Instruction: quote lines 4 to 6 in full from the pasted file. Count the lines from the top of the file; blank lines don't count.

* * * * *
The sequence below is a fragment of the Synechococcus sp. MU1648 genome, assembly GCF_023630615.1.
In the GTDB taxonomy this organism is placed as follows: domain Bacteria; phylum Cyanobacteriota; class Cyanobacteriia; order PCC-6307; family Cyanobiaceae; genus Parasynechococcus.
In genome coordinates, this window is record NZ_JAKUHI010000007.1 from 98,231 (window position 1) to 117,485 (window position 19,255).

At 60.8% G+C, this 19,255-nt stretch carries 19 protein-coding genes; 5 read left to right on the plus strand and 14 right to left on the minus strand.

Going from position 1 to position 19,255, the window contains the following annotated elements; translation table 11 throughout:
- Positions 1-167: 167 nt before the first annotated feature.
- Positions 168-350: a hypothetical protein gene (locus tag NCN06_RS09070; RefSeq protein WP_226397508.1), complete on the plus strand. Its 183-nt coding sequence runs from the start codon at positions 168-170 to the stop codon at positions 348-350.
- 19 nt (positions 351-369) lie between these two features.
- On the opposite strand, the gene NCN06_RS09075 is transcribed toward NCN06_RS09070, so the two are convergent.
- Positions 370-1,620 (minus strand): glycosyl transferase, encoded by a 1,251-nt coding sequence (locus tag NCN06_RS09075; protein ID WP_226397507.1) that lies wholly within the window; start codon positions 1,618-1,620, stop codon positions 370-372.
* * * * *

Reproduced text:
At 60.8% G+C, this 19,255-nt stretch carries 19 protein-coding genes; 5 read left to right on the plus strand and 14 right to left on the minus strand.

Going from position 1 to position 19,255, the window contains the following annotated elements; translation table 11 throughout:
- Positions 1-167: 167 nt before the first annotated feature.